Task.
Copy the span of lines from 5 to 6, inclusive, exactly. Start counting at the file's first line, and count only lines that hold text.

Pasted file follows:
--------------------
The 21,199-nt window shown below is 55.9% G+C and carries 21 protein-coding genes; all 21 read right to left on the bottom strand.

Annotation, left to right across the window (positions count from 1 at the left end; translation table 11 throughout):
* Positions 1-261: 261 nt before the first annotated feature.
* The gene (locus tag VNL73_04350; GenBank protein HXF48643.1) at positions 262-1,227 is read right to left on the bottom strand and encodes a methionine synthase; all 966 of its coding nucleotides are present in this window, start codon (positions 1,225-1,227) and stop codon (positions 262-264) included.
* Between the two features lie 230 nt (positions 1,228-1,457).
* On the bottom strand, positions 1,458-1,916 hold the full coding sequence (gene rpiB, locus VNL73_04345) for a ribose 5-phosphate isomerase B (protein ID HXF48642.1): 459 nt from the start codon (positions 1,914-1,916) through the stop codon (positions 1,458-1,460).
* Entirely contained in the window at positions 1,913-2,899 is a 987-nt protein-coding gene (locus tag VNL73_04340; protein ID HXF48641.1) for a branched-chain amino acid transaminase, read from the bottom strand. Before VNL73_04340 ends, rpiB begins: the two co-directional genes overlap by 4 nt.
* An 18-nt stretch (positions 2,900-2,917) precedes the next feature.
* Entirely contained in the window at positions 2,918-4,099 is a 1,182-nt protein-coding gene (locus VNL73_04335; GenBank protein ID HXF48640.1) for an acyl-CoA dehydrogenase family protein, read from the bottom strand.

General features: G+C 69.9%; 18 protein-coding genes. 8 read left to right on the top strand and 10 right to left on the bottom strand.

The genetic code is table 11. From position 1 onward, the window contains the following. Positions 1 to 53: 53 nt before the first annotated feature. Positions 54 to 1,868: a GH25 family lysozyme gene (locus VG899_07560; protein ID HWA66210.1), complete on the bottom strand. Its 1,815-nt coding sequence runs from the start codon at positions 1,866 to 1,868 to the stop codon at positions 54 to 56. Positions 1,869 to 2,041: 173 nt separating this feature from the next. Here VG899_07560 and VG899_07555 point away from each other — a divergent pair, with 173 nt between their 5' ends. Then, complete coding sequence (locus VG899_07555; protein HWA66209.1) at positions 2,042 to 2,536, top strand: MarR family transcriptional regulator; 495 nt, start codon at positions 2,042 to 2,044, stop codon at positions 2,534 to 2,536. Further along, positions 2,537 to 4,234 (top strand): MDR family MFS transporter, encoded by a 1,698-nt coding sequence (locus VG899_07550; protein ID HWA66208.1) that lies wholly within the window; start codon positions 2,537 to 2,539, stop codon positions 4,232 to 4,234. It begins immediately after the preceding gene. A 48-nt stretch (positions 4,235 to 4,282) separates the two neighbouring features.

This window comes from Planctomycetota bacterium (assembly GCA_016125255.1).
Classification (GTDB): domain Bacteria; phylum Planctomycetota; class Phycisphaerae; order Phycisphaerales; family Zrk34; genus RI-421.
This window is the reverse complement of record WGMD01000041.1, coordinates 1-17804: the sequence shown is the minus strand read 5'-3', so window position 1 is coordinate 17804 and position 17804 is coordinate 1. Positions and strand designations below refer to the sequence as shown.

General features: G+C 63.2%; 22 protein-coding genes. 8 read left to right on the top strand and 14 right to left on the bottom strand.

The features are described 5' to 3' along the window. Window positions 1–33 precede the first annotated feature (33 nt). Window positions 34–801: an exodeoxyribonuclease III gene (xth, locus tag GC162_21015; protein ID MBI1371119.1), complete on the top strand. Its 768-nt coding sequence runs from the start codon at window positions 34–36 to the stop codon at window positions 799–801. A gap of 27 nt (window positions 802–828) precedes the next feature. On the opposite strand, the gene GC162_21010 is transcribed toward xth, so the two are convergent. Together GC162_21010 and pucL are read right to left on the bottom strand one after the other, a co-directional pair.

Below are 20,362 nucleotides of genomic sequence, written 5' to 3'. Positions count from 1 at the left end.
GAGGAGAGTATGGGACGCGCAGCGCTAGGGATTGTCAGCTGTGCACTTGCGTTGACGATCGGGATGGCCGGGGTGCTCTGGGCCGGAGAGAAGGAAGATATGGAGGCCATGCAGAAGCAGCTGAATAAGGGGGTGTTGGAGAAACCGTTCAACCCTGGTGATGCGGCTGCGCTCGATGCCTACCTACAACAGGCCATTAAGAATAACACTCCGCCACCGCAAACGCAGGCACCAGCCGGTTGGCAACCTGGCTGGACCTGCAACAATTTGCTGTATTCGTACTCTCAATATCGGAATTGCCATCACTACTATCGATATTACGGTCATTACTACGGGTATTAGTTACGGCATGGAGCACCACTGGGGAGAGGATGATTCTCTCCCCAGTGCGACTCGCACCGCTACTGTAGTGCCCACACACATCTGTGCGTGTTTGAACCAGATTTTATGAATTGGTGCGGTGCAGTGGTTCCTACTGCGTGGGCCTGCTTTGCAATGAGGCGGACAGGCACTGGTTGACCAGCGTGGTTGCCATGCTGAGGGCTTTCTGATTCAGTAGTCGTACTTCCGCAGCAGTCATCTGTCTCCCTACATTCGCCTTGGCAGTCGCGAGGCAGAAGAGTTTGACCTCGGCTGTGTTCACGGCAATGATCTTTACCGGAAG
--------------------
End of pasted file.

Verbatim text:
* Between the two features lie 230 nt (positions 1,228-1,457).
* On the bottom strand, positions 1,458-1,916 hold the full coding sequence (gene rpiB, locus VNL73_04345) for a ribose 5-phosphate isomerase B (protein ID HXF48642.1): 459 nt from the start codon (positions 1,914-1,916) through the stop codon (positions 1,458-1,460).